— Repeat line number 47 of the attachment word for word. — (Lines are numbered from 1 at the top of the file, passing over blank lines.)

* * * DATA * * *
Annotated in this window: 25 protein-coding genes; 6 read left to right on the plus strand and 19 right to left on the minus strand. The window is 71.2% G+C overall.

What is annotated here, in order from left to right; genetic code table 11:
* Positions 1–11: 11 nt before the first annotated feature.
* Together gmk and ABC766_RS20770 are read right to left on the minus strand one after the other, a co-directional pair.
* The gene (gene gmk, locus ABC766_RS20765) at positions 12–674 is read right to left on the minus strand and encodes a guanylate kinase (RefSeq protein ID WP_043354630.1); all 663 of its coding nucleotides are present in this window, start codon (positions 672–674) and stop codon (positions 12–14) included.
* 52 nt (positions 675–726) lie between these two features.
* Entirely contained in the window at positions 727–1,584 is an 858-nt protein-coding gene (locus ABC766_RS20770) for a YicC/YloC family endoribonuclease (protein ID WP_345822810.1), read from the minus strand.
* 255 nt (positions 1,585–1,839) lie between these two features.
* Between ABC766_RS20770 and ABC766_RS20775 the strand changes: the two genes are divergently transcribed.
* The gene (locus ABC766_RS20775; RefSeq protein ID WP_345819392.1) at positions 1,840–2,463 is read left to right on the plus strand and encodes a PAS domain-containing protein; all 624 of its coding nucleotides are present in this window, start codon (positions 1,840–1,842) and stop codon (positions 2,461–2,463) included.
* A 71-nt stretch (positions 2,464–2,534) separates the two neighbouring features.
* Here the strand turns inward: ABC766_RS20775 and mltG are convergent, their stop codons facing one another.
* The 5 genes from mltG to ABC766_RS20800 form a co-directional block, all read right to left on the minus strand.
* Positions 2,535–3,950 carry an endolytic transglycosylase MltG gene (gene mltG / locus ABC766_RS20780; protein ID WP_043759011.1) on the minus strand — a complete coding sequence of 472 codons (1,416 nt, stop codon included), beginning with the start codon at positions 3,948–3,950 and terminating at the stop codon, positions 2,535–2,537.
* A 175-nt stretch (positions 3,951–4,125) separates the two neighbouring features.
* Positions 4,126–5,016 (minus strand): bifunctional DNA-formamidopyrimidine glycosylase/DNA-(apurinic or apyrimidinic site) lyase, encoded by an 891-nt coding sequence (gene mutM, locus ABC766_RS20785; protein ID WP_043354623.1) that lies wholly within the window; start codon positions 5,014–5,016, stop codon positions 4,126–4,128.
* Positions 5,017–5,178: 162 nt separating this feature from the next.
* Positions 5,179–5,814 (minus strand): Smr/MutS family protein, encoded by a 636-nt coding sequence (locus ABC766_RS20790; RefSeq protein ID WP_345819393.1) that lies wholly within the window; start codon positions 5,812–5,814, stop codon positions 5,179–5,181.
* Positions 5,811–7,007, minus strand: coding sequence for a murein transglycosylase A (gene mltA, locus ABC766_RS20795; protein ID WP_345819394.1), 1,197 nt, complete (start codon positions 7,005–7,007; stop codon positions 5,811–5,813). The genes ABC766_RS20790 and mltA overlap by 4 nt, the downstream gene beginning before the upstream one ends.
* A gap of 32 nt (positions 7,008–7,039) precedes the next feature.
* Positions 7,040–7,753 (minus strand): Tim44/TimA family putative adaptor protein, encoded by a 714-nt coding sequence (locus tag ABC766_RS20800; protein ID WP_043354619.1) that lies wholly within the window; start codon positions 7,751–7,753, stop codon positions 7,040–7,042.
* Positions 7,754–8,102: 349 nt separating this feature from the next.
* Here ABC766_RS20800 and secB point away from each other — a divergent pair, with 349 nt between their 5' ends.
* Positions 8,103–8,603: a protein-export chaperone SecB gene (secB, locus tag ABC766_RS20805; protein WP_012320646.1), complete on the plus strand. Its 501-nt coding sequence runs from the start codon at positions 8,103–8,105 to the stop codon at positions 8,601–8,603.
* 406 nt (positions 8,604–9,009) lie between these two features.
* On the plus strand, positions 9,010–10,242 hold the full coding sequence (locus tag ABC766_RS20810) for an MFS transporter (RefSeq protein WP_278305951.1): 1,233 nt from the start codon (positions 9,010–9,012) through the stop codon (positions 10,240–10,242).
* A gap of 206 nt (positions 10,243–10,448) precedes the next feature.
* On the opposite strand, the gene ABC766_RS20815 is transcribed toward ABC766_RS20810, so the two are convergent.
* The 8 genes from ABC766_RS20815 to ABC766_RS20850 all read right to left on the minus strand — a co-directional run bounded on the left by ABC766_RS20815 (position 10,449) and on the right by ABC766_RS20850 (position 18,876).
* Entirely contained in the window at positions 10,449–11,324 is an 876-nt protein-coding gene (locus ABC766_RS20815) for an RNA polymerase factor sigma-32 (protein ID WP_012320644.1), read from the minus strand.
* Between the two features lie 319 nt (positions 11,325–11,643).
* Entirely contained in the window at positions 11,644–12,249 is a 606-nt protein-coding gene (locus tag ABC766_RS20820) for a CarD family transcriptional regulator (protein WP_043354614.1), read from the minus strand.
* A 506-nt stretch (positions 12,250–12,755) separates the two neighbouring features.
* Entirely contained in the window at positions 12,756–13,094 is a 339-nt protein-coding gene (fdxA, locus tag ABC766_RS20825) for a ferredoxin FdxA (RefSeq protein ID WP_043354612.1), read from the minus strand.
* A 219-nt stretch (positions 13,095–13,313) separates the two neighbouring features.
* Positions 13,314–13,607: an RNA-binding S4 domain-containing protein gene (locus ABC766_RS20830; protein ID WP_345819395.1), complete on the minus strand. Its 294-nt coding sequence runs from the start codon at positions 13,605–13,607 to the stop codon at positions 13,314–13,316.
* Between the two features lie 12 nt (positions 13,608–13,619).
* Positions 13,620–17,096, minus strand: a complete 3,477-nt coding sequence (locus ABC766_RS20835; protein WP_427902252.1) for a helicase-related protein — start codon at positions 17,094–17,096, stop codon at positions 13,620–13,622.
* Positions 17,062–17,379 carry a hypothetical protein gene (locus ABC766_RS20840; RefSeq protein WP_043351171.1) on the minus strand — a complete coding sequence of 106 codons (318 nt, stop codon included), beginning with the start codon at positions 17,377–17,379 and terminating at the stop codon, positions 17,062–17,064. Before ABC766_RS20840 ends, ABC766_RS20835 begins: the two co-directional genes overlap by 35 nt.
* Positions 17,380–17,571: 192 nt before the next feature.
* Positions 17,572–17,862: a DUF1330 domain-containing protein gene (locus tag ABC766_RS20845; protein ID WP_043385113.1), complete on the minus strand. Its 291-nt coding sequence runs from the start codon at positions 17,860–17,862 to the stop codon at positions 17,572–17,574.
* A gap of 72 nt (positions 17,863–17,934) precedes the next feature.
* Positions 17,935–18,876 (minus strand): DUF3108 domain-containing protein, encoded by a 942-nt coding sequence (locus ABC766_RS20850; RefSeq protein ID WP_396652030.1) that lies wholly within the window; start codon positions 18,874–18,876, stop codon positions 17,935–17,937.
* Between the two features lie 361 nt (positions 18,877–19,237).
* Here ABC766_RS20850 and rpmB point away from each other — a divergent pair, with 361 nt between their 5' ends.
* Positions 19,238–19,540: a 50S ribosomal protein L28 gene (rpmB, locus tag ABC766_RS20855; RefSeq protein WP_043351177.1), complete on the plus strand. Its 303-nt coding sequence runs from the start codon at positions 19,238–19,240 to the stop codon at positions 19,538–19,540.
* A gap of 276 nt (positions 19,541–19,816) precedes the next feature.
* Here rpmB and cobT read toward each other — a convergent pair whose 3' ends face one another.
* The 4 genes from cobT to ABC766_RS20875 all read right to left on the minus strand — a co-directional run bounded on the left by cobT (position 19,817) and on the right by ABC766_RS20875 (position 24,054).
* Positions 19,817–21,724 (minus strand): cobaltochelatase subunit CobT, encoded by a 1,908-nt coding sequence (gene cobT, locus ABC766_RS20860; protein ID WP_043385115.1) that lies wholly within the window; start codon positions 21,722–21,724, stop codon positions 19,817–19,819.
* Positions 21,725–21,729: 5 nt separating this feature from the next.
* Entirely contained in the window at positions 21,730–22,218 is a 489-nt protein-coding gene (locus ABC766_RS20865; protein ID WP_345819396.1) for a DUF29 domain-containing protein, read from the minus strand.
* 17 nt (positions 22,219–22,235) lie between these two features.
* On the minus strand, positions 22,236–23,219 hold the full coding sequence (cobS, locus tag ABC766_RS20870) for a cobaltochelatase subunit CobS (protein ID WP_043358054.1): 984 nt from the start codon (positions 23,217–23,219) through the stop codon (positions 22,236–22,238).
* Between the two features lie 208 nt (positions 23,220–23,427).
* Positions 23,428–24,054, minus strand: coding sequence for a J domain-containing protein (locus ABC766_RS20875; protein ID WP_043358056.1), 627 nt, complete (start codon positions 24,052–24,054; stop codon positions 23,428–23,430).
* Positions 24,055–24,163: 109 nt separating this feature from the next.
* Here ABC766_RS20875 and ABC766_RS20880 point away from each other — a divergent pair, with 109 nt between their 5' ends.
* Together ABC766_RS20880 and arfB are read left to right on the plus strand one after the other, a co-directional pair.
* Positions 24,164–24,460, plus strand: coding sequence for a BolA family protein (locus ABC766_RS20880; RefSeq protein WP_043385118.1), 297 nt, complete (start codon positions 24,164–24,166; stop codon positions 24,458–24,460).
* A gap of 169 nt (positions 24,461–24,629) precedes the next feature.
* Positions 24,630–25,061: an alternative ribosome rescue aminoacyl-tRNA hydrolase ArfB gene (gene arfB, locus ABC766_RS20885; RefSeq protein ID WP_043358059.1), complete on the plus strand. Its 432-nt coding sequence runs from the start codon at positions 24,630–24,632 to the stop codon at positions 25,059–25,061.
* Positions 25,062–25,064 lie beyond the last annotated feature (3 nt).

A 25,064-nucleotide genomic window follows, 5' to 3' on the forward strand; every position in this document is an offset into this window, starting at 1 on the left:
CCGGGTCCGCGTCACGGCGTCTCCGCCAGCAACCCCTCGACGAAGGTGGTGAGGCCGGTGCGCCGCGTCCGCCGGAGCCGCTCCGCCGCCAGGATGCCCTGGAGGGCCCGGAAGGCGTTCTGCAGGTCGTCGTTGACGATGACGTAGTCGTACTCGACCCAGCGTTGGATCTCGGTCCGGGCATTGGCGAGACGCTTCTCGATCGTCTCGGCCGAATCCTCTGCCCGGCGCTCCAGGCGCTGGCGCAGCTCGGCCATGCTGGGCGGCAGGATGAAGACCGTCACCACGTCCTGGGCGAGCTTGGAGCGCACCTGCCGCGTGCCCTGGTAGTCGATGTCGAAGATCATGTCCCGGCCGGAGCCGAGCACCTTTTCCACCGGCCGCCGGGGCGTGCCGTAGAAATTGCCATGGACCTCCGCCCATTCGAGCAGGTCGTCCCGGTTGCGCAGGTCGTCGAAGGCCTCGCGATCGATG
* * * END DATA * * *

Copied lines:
* A gap of 276 nt (positions 19,541–19,816) precedes the next feature.